Fan Film, Fan Films

Iron Man Fan Film Interview, Part 1

Yesterday, I posted about the Iron Man fan film that’s been making the rounds the last few months; today, here’s the first installment of a two-part interview with David Guivant, the man behind the buzz on the flick. Turns out it’s not his first fan film, nor his first one to gain some notoriety. But why should I tell you that–here’s what he had to say for himself…after the jump

The Basics: How old are you, where do you live, what do you do in real life?
My Name is David Guivant, 31 years old graphic designer / Illustrator working as a part time art teacher at Junior High School. I’m from New Caledonia, a small island located between Australia and New Zealand.

When did you make the movie?
Back in 2004, I was shooting a Star Wars fan film and was wondering which project I was going to do next: There was Captain Future and Iron Man. For practical reasons, Iron Man came first. I shot most of it between April 2006 and August 2006.

What inspired you to make the film?
Acquiring new experiences in a different artistic field to become competitive and try to break into the “gated community” of show business. In New Caledonia, comic book projects are not part of the pop culture, but the cast who joined wanted to experience other things and have some fun. For my friends who are doing other jobs, they want to see me fly away to the USA and make my American Dream come true.

Would you characterize yourself as a risk-taker?
Well, to me there is an order to things in life; I’d rather do something that is artistic, show it to the world and if people like it, then I get famous and jobs start to come in, not the other way round. So is it a risk? I’d rather think that I am fighting for my future. I’d rather try and make it instead of die not knowing that I didn’t give it my best shot.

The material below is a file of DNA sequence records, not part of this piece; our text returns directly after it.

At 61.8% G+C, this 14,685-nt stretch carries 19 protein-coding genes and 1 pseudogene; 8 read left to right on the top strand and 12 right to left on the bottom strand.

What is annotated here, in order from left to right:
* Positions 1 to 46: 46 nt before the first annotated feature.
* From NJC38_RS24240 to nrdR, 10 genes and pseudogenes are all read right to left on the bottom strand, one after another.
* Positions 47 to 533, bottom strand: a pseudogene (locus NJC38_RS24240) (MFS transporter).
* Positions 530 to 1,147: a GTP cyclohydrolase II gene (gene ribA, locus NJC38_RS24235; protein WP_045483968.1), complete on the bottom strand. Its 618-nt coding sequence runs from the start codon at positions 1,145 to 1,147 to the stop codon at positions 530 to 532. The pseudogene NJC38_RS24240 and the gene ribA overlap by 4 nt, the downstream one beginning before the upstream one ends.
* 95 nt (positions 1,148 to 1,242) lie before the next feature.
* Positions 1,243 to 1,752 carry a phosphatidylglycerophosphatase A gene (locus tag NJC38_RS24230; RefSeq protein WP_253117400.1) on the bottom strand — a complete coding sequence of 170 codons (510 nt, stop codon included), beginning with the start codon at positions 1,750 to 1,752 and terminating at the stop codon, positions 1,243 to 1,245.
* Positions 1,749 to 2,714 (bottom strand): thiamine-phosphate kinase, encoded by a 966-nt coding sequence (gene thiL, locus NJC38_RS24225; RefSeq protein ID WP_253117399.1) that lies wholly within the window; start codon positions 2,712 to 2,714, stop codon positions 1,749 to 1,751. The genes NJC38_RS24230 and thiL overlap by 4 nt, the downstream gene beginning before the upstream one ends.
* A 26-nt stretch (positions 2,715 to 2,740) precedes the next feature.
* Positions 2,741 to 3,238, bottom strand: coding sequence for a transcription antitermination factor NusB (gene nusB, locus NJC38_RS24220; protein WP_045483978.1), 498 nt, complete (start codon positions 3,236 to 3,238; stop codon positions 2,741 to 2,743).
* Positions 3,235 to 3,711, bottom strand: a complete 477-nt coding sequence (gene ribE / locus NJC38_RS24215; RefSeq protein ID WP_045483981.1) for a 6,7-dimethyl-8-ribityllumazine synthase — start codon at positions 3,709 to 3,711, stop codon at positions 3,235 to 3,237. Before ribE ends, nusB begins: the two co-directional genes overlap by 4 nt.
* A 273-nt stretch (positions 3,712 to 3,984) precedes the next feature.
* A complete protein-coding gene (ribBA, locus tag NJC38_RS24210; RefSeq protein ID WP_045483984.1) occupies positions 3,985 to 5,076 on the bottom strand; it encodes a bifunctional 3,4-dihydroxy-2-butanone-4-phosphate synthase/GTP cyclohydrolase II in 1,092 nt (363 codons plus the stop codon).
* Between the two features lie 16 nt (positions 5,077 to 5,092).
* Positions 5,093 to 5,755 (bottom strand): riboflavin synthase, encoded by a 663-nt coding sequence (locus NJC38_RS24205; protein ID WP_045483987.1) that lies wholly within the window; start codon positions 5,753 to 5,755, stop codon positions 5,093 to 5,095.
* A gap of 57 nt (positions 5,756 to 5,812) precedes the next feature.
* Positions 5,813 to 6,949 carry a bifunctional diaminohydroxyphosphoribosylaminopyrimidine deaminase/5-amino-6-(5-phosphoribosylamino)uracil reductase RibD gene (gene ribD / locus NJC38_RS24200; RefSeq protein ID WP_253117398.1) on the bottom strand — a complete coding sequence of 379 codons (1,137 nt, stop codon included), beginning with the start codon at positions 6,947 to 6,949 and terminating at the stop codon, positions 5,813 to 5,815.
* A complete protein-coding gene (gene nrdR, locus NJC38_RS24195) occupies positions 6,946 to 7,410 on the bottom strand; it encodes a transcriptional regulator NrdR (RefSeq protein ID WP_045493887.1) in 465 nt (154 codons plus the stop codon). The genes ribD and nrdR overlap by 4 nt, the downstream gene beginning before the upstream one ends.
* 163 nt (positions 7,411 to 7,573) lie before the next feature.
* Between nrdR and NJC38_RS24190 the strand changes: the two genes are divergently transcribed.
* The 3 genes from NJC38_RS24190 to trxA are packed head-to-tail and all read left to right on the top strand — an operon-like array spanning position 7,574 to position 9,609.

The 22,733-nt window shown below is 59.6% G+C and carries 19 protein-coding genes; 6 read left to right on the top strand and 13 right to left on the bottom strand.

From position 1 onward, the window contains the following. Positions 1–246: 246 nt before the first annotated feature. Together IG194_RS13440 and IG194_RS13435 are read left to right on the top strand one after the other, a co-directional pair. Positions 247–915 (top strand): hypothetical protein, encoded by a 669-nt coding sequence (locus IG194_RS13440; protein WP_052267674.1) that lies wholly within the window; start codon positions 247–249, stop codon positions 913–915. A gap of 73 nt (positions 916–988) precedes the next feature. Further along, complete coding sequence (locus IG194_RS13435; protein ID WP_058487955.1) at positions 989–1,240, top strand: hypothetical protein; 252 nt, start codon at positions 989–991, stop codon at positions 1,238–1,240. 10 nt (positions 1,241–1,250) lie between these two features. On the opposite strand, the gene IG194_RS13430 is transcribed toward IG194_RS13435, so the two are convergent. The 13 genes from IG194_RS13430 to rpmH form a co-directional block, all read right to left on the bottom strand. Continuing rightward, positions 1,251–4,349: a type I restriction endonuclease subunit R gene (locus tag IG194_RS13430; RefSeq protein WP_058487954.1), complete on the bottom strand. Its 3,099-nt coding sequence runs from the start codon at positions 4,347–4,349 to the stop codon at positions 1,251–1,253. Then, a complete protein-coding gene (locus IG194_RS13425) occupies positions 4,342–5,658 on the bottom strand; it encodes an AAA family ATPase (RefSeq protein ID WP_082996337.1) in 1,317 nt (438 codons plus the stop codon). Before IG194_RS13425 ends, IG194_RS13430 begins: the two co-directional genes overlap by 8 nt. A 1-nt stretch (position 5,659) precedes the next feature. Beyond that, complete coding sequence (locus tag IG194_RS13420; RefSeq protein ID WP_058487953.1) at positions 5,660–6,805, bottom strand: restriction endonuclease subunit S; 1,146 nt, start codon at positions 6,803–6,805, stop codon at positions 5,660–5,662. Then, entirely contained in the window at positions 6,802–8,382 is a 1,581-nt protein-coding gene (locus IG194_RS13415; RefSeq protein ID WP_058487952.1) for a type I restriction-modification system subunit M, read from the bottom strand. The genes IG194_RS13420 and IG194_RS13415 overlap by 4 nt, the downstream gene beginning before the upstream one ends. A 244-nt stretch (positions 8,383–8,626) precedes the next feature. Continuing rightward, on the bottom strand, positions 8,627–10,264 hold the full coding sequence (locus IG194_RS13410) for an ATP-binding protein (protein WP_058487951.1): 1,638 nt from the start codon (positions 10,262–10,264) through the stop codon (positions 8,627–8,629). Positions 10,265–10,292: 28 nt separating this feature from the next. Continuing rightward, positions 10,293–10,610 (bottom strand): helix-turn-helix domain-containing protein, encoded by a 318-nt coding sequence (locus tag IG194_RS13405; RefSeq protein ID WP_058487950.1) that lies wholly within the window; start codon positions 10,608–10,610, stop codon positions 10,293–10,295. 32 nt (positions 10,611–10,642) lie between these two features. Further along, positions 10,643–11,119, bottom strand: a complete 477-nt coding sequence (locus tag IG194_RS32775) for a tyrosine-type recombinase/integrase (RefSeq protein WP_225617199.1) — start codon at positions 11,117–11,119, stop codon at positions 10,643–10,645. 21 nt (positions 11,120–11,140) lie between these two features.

Had you made films before?
I had only designed trading cards and made some production paintings for my portfolio, not officially. I wanted to do illustrations for trading cards or game companies using acrylic paints for the Production Paintings and Illustrator / Photoshop for the Card designs–this is actually what I would like to do !!
Some examples:




I created these long before theses franchises made it onto the big screen, except for BOP which already had a season in production. I got tired of having feedback such as “Your work is pretty good but you’re not famous–this is a business. You gotta be famous, David, but with such quality in your work, I’m pretty sure you’ll have no trouble getting a job easily.” Yeah, right; I do work as an art teacher to make a living and am still struggling to make it into the business.

So I decided to branch out into another media and try and do some short films. I noticed that the fan film phenomena was very popular and decided to do mine as well. I made a short comedy I wrote a long time ago called George Lucas: Legend Of The Force and Prime Of The Jedi TV Spots.

George Lucas: Legend Of The Force included Lucas and Speilberg as main characters. It got noticed by Lucasfilm Magazine in France and was screened at the Grand Rex Theatre in Paris during Star Wars Reunion, the first Star Wars Convention to be held in Paris in 2005.

Prime Of The Jedi was more of a try out in the animation field to see how far I could go in my special FX. Good exercise to shoot models, toys… which is also part of animation.

For Iron Man, how did you choose/assemble your cast and crew?
I worked with the same people that were part of the Star Wars fan film crew. A friend of mine who’s a commando introduced me to his uncle and auntie—that’s when I met Jean Claude and his wife Amandine, who are fans of Iron Man and studied film at College. We shot the film at their apartment. My cousins Julien and Christophe also helped me on these films holding the torchlights and moving the projectors. For the cast, it was rather difficult to find actors because filmmaking isn’t part of our culture; neither are comic books as well. We live in a banana republic that doesn’t focus on comic books.

I did place an ad mentioning about the project and looking for people that looked like the comic book characters. People who called didn’t understand why they had to look like the comic book characters. I told them I wanted to be faithful to the comic book as much as I can. I had someone who told me on the phone he looked like Clark Kent but with a long beard and long hair. Clark Kent form Woodstock? But he didn’t want to cut his hair and beard to look like Tony Stark. Then I found other people that were quite interested but couldn’t bear to see themselves on TV.

Part 2 Tomorrow.

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2 Responses to “Iron Man Fan Film Interview, Part 1”

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